Market Insights


Office buildings to attract slew of investors and occupiers

Following several significant leasing and sales results in 2019, the owners of three adjoining Melbourne commercial buildings have elected to take them to market, despite recently achieving a major planning permit across the combined site.  

The properties, clustered on the corner of Spencer and Jeffcott Streets in the north-western corner of Melbourne’s CBD, will be offered individually or as a whole by CBRE Melbourne Middle Markets agents: Mark Wizel, Josh Rutman, Lewis Tong and Scott Orchard.

Planning permits for a hotel and mixed-use development project were recently achieved across the three properties – comprising around 30,000sqm* of buildable area – which is also expected to attract the attention of larger domestic and international development groups.

The largest of the assets, the former Sands & McDougall building at 355 Spencer Street, is an historic, 7,363sqm* corner office building that once housed Melbourne’s leading printing and publishing firm for well over a century.

Sands & McDougall was best known for its annual Directory of Melbourne publication – a near encyclopaedic book that captured the identity and address of every business in Melbourne – which ran from 1862 to 1974. The company’s main printing house was located within the building and the proud horse logo still adorns the façade.

355 Spencer Street features large open plan floor plates and 360-degree view corridors, as well as a central light well and it offers a range of floor plate configurations as part of a wider refurbishment program.

Mr Wizel commented; “The repositioning and rejuvenation of older character buildings has become extremely lucrative in recent years, and this asset is perfectly placed to capture unsatisfied tenant demand for unique, but well-located, accommodation.”

In a similar transaction of a heritage building in late 2019, 22 William Street, known as Swann House, sold for $52,000,000 which will see the buyer embark on a refurbishment program, targeting rents of over $700/sqm.

“With office vacancy at record lows and the residential market also showing strong signs of recovery, there’s little wonder why investors are showing such strong appetite for buildings in and around the Melbourne CBD,” Mr Wizel added.

The north-western section of the city grid is currently going through a period of transformation as the Docklands waterfront and sporting precincts reach maturity and the suburb of West Melbourne continues to gentrify with several residential projects either completed or under construction.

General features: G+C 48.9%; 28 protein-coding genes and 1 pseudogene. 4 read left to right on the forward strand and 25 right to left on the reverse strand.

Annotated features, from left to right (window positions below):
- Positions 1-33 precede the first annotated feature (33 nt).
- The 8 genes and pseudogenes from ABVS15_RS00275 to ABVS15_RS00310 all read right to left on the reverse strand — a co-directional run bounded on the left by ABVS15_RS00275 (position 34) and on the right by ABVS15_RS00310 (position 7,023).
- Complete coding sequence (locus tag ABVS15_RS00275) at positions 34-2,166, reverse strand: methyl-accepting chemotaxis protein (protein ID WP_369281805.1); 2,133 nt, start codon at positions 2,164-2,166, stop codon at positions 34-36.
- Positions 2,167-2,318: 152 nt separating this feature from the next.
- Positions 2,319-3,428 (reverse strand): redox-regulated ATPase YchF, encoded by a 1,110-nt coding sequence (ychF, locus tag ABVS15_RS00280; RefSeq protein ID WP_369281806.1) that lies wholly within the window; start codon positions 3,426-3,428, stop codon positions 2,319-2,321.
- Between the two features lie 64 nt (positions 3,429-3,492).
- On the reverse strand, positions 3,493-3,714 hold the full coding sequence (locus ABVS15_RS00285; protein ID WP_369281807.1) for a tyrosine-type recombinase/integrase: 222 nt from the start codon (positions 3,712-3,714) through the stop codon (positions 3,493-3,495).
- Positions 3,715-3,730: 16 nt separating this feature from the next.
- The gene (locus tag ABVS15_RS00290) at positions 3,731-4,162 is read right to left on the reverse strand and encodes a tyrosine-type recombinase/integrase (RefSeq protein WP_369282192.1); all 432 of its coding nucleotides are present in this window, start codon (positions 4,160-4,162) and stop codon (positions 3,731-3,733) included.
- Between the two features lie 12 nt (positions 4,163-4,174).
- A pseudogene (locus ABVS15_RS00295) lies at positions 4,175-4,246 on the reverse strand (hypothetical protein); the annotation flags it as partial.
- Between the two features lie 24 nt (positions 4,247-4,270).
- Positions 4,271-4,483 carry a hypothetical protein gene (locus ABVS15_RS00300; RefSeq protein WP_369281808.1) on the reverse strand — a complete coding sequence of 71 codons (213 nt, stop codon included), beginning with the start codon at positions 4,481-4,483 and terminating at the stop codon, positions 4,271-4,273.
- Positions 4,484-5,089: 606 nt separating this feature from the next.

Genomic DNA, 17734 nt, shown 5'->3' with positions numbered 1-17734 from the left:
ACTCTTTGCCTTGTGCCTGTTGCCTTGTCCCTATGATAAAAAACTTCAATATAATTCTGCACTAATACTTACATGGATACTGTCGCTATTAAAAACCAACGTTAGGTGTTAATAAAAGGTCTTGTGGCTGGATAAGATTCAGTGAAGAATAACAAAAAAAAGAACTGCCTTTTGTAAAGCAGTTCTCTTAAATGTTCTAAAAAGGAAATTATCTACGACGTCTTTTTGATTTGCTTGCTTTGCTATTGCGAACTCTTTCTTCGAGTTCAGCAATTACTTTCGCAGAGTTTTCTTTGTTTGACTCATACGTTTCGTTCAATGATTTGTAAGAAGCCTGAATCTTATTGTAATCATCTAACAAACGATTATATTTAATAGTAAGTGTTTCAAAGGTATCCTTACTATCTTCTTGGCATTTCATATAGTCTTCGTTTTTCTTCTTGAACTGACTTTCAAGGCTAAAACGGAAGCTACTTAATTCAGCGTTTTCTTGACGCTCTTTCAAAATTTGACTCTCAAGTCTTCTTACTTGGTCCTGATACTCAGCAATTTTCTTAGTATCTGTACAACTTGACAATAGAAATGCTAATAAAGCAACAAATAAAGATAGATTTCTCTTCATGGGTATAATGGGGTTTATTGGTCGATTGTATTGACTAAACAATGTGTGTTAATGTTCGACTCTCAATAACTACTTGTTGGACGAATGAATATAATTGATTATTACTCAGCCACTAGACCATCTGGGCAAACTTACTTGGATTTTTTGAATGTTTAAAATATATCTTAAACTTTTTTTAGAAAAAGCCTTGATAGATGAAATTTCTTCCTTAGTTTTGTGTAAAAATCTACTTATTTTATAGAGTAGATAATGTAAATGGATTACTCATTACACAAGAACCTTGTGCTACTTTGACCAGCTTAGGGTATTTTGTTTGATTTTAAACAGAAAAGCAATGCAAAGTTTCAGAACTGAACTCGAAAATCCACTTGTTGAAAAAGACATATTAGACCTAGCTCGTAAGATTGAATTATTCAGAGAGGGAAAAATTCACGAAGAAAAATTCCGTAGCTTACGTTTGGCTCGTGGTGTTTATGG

Developer Deague Group has recently completed a major twin tower residential project immediately behind the properties – dubbed Melbourne Village, the 28 and 22 level buildings comprise 529 residences, which have all been sold.

Similarly, Trenerry Property Group (backed by Victor Smorgon Group) is embarking on a major mixed-use project on the former Australia Post exchange site in Rosslyn Street. Completion of the five-building project, which will comprise apartments, serviced hotel, retail centre and major office building, is expected in mid-2020.

The West Melbourne Structure Plan is going through its final iterations and awaiting signoff from the Minister for Planning, which is expected to include the creation of a new central high street on Spencer Street and 10,000sqm of new public open space in the area.

Under the plan, tram and priority bus services will be extended further north, with Spencer Street set to be rezoned as special use for the provision of more shops, cafes and restaurants. Private and institutional investment groups continue to actively pursue properties in the immediate area, with a smaller building at 11-17 Jeffcott Street selling for $7.6 million (2.9% yield) and American build-to-rent giant Sentinel Real Estate Corporation buying the former Don Kyatt Automobiles warehouse in Roden Street.

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